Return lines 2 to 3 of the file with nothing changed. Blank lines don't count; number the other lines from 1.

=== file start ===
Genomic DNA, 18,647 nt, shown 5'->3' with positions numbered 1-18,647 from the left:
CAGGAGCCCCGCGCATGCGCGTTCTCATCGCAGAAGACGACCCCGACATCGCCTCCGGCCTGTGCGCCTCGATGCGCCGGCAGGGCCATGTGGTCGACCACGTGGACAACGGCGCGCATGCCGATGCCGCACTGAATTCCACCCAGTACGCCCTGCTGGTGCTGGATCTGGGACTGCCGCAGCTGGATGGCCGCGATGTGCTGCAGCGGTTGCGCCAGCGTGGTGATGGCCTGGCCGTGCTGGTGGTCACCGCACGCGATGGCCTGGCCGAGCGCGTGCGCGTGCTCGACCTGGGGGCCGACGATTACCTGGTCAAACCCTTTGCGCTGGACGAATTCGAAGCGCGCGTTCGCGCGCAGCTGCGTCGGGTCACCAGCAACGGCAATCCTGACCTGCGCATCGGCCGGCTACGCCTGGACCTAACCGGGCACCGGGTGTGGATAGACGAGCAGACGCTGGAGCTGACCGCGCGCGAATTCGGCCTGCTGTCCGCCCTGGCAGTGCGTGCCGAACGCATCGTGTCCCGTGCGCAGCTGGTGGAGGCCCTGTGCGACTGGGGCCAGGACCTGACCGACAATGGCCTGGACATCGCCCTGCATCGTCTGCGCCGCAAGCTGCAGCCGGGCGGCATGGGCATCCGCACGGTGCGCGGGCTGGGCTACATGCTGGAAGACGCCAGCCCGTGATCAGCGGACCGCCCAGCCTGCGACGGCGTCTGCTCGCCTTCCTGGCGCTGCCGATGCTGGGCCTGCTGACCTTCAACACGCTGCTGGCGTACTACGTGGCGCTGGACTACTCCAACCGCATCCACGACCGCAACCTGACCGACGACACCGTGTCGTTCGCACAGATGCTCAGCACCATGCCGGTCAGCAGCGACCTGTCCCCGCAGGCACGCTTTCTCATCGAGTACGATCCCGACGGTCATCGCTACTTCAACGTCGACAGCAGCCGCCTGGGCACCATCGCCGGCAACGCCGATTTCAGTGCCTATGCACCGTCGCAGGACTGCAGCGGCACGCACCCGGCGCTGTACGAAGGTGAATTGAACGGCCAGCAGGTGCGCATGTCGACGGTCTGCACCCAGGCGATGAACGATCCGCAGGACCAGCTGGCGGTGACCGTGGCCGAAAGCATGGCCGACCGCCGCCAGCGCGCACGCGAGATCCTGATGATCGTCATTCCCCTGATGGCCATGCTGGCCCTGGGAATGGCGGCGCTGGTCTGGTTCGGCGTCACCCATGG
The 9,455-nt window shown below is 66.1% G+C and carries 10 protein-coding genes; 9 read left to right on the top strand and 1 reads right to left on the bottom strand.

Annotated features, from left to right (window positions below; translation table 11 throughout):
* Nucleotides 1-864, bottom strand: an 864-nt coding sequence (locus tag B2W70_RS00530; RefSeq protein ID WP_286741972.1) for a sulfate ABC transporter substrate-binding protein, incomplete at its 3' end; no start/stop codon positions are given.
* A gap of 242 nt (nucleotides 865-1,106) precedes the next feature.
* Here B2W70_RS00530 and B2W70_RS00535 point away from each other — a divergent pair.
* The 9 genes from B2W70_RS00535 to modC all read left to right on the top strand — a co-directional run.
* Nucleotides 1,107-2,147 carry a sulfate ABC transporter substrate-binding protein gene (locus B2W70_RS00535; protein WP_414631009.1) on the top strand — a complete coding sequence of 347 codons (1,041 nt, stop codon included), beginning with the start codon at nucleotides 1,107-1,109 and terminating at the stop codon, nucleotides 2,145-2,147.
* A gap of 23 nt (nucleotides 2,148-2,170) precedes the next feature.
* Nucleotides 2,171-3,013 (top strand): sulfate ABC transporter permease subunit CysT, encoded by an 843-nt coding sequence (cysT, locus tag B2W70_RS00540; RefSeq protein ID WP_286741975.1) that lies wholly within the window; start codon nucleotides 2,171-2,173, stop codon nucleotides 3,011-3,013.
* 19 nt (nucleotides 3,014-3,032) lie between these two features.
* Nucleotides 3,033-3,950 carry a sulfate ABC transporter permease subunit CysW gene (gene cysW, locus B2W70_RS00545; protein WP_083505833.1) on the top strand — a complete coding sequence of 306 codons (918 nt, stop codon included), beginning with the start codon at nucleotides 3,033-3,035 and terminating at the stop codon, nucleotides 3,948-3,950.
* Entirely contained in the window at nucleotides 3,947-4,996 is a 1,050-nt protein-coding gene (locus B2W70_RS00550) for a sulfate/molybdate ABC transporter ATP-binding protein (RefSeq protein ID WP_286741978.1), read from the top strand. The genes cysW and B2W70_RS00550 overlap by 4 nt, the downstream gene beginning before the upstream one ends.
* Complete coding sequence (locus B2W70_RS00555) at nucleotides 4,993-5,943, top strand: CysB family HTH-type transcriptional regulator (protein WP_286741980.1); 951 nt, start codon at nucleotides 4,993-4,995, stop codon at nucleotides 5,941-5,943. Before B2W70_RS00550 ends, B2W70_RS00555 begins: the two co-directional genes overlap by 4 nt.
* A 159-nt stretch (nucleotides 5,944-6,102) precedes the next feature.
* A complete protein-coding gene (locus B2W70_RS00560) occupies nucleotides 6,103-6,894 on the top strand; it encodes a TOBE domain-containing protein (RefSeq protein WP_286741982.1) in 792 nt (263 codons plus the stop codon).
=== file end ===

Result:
CAGGAGCCCCGCGCATGCGCGTTCTCATCGCAGAAGACGACCCCGACATCGCCTCCGGCCTGTGCGCCTCGATGCGCCGGCAGGGCCATGTGGTCGACCACGTGGACAACGGCGCGCATGCCGATGCCGCACTGAATTCCACCCAGTACGCCCTGCTGGTGCTGGATCTGGGACTGCCGCAGCTGGATGGCCGCGATGTGCTGCAGCGGTTGCGCCAGCGTGGTGATGGCCTGGCCGTGCTGGTGGTCACCGCACGCGATGGCCTGGCCGAGCGCGTGCGCGTGCTCGACCTGGGGGCCGACGATTACCTGGTCAAACCCTTTGCGCTGGACGAATTCGAAGCGCGCGTTCGCGCGCAGCTGCGTCGGGTCACCAGCAACGGCAATCCTGACCTGCGCATCGGCCGGCTACGCCTGGACCTAACCGGGCACCGGGTGTGGATAGACGAGCAGACGCTGGAGCTGACCGCGCGCGAATTCGGCCTGCTGTCCGCCCTGGCAGTGCGTGCCGAACGCATCGTGTCCCGTGCGCAGCTGGTGGAGGCCCTGTGCGACTGGGGCCAGGACCTGACCGACAATGGCCTGGACATCGCCCTGCATCGTCTGCGCCGCAAGCTGCAGCCGGGCGGCATGGGCATCCGCACGGTGCGCGGGCTGGGCTACATGCTGGAAGACGCCAGCCCGTGATCAGCGGACCGCCCAGCCTGCGACGGCGTCTGCTCGCCTTCCTGGCGCTGCCGATGCTGGGCCTGCTGACCTTCAACACGCTGCTGGCGTACTACGTGGCGCTGGACTACTCCAACCGCATCCACGACCGCAACCTGACCGACGACACCGTGTCGTTCGCACAGATGCTCAGCACCATGCCGGTCAGCAGCGACCTGTCCCCGCAGGCACGCTTTCTCATCGAGTACGATCCCGACGGTCATCGCTACTTCAACGTCGACAGCAGCCGCCTGGGCACCATCGCCGGCAACGCCGATTTCAGTGCCTATGCACCGTCGCAGGACTGCAGCGGCACGCACCCGGCGCTGTACGAAGGTGAATTGAACGGCCAGCAGGTGCGCATGTCGACGGTCTGCACCCAGGCGATGAACGATCCGCAGGACCAGCTGGCGGTGACCGTGGCCGAAAGCATGGCCGACCGCCGCCAGCGCGCACGCGAGATCCTGATGATCGTCATTCCCCTGATGGCCATGCTGGCCCTGGGAATGGCGGCGCTGGTCTGGTTCGGCGTCACCCATGG
The 9,455-nt window shown below is 66.1% G+C and carries 10 protein-coding genes; 9 read left to right on the top strand and 1 reads right to left on the bottom strand.